There has been a lot of chatter on Robson Laidler’s website and social media regarding R&D and the changes that have recently taken place. Whilst these changes have been notable, they are not exactly radical to the point where you need to rethink your entire R&D strategy. However, the additional changes suggested to take place on the 1st April 2023, might well do.


Ignoring any announcements in relation to the R&D consultation last year, there are three main areas to consider:

  1. R&D tax credits on oversea activities
  2. Claims for cloud and data expenditure
  3. Tackling abuse and improving compliance


Overseas Activities

Historically, overseas qualifying R&D costs that are charged to a UK company could be claimed as part of their tax credit calculation. However, from April 2023 the R&D activity itself must happen in the UK itself in order to qualify for the tax relief. Thus, any payments to overseas entities (connected or unconnected) could not be included in the claim.

These means that any subcontractors used (either as part of a SME or RDEC claim) would need to be UK based, payments to Qualifying Independent research organisations (RDEC only claims), such as Universities or Health Bodies, would need to be for activities within the UK, and externally provided workers would need to be paid through a UK payroll.

However, there are a couple of exemptions laid out, which are: material factors such as geography, environment or population are not present in the UK and are required for research (for example, deep ocean research), or regulatory or legal requirements mean activities must take place outside the UK (for example, clinical trials).

In any case, this could have a material effect on a company’s claim if they have offshored key R&D functions.


Cloud & Data Expenditure

At the moment, cloud computing and data costs fall outside of the scope of qualifying R&D expenditure and cannot be claimed. However, this will change from April 2023.

This was long overdue as there has been a growing trend of increased innovation in cloud-based solutions, where hosted and data storage are a requirement in order to fully develop projects.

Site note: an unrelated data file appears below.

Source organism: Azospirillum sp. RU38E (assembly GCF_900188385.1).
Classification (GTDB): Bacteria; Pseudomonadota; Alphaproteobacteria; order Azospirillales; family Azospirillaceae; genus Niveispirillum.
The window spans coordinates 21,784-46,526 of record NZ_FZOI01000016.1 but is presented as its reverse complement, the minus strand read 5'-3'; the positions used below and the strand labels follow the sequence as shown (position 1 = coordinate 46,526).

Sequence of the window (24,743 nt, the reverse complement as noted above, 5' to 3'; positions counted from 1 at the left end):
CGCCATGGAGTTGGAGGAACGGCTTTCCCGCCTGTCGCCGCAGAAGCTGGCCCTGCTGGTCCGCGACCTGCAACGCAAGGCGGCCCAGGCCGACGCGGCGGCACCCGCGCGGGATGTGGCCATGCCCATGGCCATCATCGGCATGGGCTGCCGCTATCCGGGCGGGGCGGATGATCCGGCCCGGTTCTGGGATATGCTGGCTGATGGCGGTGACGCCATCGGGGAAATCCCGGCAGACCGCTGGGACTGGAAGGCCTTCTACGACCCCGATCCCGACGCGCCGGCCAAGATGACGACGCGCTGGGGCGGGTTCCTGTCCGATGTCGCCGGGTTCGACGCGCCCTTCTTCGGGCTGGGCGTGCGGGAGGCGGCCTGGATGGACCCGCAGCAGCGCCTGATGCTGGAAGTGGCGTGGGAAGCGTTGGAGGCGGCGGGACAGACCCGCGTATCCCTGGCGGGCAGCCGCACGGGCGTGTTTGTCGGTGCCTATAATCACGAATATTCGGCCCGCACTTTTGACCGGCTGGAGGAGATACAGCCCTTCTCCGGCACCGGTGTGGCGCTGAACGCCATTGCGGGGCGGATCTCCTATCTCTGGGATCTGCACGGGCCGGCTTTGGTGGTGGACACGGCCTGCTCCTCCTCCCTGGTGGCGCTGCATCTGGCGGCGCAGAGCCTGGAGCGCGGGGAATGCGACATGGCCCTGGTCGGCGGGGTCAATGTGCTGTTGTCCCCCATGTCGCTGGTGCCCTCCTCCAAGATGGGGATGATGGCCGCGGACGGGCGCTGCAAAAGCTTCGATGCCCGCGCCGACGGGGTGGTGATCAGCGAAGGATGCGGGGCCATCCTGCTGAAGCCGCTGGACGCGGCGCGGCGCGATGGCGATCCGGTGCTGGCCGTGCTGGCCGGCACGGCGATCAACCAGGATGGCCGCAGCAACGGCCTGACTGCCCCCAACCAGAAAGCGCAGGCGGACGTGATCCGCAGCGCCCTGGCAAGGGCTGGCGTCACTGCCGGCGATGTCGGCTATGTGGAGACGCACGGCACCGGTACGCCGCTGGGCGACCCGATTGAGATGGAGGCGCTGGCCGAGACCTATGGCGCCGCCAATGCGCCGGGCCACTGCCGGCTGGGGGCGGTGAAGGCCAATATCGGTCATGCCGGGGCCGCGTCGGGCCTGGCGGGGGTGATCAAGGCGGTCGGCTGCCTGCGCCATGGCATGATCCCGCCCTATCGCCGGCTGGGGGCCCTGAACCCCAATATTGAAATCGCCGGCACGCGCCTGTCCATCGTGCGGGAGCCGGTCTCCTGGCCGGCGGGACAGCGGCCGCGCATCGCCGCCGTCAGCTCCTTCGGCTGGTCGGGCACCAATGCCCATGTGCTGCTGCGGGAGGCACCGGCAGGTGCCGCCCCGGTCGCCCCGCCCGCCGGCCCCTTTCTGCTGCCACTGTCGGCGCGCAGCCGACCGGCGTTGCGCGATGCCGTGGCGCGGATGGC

This means that any rental costs associated with cloud computer storage space or data costs can be included in future claims.


Tackling Abuse

Building on the R&D PAYE cap of April 2022, HMRC are planning on introducing stricter measures from next year.


Although these ideas have not been fully formed or explained, they include:

  • Digital submission of all claims
  • More details behind these claims to substantiate them (unclear precisely what this means and in what format)
  • Companies will need to inform HMRC in advance that they plan to make a claim (unsure if this is on a project-by-project basis or prior to the financial year end etc.)
  • Each claim to be endorsed by a named senior officer within the company
  • Claims will need to include details of any agent who has advised the company on preparing the claim.


What this might indicate is that HMRC are looking for evidence of pre-emptive research and development which has been planned out ahead of time as opposed to pulled together at the last minute as a convenient tax planning tool.


Despite the picture not being fully clear, this is a fantastic opportunity to move your R&D recording away from the “once a year”, retrospective model towards a more proactive approach.


To talk about this more, contact Robson Laidler’s R&D specialist Jack Spoor at